Eventually, the English crown prohibited the extreme measures the Massachusetts colonial government was inflicting on the Quakers. Nevertheless, some New England Quakers decided to move south to West Jersey, the first colony founded by Quakers, where they could practice their faith without harassment. Daniel and his sister, Provided Southwick Gaskill, were among those who moved to West Jersey.

Although Quakers were early pioneers in many locations, they usually did not move into areas facing confrontations, especially where Native Americans were attempting to push back new settlements. In general, Quakers migrated once conflict was less prevalent. In addition, some Quakers migrated in family groups or even as whole or partial meetings. One advantage of having Quaker ancestors is that their movements can be traced via the Monthly Meeting (MM) records; Quakers who were moving permanently or temporarily to another location/meeting were required to obtain a certificate of removal to be presented to the new meeting to show they were members in good standing. These requests are found in the Monthly Meeting minutes, both men and women’s meetings.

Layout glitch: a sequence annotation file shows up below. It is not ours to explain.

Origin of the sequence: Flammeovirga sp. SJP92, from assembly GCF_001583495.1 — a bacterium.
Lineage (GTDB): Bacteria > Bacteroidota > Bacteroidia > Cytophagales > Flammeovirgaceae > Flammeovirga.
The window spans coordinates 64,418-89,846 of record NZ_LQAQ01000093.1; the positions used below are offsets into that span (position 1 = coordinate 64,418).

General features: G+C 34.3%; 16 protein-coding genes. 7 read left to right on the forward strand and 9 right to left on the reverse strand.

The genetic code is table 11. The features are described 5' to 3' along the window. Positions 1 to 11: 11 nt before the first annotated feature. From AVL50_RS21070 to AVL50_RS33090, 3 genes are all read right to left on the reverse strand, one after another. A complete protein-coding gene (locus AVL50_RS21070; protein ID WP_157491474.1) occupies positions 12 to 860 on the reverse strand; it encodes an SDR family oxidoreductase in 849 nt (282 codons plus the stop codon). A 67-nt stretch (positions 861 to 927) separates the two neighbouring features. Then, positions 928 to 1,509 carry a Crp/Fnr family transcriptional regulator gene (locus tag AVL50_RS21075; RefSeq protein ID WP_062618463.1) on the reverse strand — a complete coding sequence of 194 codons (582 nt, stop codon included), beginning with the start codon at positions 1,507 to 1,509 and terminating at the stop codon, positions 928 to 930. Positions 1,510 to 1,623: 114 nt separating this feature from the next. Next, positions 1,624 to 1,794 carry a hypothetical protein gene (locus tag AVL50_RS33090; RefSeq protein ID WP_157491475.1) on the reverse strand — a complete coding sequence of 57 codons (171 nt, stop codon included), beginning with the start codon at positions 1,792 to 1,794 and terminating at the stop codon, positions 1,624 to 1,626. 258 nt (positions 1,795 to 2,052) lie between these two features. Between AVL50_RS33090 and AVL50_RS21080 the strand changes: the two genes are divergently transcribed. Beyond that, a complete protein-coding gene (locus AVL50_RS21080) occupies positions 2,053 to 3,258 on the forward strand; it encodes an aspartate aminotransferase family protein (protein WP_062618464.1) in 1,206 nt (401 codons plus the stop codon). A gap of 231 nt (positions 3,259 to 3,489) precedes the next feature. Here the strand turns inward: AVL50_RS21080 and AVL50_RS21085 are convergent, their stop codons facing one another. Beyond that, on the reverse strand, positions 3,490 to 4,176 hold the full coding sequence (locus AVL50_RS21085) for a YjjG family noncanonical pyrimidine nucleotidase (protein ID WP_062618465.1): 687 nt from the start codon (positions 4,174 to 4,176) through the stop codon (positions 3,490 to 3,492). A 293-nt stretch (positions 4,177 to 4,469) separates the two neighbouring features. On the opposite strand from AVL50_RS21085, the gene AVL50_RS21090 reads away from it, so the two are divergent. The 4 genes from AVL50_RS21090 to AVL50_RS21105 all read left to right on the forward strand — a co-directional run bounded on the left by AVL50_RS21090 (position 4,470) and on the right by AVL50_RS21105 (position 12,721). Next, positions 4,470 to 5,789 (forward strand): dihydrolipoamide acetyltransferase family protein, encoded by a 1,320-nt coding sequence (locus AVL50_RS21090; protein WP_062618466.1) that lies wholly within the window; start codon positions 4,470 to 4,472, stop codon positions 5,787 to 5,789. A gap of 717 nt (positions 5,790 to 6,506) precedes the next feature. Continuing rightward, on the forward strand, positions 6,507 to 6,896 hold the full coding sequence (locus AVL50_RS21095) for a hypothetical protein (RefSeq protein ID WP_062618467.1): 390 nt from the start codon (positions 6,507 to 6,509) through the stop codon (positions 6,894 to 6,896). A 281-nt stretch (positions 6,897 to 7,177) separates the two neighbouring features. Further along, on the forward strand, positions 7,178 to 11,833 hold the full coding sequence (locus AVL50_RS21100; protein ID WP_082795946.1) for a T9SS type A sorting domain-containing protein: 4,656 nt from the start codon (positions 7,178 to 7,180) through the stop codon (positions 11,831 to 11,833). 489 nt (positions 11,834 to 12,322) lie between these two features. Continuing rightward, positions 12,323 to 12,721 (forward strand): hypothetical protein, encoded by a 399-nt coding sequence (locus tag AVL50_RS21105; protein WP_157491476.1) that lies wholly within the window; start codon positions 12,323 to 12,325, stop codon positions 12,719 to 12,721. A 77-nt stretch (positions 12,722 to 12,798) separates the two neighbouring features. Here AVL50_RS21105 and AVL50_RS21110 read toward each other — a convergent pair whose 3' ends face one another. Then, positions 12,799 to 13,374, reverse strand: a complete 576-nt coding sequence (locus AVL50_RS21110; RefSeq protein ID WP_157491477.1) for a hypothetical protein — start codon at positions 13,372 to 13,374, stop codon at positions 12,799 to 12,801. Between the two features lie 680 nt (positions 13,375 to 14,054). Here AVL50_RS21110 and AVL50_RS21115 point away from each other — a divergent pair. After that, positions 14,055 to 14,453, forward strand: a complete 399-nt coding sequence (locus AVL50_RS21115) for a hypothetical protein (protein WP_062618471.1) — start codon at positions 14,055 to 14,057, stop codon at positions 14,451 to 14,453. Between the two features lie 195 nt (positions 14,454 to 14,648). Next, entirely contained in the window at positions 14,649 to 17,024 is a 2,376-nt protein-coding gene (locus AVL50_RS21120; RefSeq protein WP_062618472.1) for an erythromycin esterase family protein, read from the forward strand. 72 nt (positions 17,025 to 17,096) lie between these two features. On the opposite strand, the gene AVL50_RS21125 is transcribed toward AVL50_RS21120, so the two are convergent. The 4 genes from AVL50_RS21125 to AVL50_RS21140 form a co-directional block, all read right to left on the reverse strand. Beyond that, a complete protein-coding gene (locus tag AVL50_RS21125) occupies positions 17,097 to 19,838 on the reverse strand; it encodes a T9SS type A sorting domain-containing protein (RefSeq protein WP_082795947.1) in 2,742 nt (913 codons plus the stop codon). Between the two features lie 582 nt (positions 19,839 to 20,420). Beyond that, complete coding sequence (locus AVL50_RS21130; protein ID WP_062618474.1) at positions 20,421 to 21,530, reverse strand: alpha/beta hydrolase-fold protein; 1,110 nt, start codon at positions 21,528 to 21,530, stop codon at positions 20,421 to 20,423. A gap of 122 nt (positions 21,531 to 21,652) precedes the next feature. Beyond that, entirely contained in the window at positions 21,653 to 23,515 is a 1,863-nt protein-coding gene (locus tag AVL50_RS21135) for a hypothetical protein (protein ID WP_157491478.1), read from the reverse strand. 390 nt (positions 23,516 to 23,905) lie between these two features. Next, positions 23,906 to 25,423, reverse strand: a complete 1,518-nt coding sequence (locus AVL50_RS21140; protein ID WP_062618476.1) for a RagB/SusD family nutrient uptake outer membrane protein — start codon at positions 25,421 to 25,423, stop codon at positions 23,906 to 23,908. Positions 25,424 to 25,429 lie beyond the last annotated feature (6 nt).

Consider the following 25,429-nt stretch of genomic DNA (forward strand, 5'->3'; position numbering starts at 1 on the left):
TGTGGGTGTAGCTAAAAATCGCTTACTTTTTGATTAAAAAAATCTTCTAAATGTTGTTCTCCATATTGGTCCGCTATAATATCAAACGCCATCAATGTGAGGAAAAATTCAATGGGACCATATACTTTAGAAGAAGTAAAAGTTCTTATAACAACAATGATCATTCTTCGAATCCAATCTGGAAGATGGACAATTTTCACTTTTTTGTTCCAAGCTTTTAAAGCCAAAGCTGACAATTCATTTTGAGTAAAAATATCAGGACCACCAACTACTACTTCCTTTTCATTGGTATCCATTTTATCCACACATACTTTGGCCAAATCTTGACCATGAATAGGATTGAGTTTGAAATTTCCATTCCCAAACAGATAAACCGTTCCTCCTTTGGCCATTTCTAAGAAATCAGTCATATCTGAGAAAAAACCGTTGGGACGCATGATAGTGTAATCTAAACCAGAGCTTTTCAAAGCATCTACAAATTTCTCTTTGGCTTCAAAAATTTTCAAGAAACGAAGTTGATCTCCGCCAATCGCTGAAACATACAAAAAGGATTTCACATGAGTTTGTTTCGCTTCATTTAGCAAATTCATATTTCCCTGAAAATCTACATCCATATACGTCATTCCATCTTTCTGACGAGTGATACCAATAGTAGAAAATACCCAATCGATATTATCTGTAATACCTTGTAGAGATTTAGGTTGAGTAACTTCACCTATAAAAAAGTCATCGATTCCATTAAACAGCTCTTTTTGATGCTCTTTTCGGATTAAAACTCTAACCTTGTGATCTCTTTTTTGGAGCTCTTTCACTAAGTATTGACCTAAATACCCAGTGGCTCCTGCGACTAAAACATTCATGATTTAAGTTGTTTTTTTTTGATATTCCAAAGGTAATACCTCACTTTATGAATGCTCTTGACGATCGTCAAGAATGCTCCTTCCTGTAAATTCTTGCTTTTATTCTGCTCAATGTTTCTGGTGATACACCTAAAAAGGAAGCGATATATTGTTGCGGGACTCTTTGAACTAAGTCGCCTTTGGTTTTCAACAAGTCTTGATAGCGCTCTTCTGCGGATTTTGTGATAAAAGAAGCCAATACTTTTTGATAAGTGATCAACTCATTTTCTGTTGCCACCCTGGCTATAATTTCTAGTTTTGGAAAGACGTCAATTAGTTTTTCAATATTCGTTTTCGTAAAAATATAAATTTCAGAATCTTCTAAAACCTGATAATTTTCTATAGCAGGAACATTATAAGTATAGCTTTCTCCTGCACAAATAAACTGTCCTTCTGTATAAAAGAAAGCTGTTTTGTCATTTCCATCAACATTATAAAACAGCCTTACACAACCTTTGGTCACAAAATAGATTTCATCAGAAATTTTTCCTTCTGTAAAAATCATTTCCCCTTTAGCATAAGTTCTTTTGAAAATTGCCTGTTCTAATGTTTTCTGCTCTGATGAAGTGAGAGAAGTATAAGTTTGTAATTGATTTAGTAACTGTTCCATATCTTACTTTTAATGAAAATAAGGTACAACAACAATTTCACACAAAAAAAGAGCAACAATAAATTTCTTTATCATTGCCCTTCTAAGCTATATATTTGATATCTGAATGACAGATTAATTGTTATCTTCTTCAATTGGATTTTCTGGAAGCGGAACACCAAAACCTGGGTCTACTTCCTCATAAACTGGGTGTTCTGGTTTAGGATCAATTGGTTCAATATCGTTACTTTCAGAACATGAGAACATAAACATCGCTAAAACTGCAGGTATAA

quaker southern coloniesIn the mid-1600s, Quaker preachers also traveled to the Virginia Colony.  Converts were made, and the Quakers soon faced opposition here as they did in New England, though not so severe. Over time, these official attitudes changed, and Quaker meetings were increasing in numbers in Virginia, the Carolinas, Georgia, and Tennessee. Adding to these native members were Quakers from the northern colonies who traveled the Great Emigrant Road south from Philadelphia.  New Jersey and Pennsylvania Quakers moved to Virginia to find new land to develop; these meetings were originally under the jurisdiction of the Philadelphia Yearly Meeting. However, by 1789, the Baltimore Yearly Meeting was established to oversee the early southern meetings. Many of the Virginia Quakers soon looked further south in the Carolinas for fresh land, where they soon outnumbered the non-Quakers even having a Quaker Governor in 1694. In addition to the migrating Quakers from the mid-Atlantic colonies, some Quakers from Nantucket also looked south for new lands, some settling in Virginia and others moving on down the Great Valley to the Carolinas and later to Georgia.  As the 18th Century progressed, Quakers moved west from their coastal homes, and meetings inland were soon set up on the southern frontier. During the Revolutionary War era, Quakers moved west from the Carolinas to Tennessee.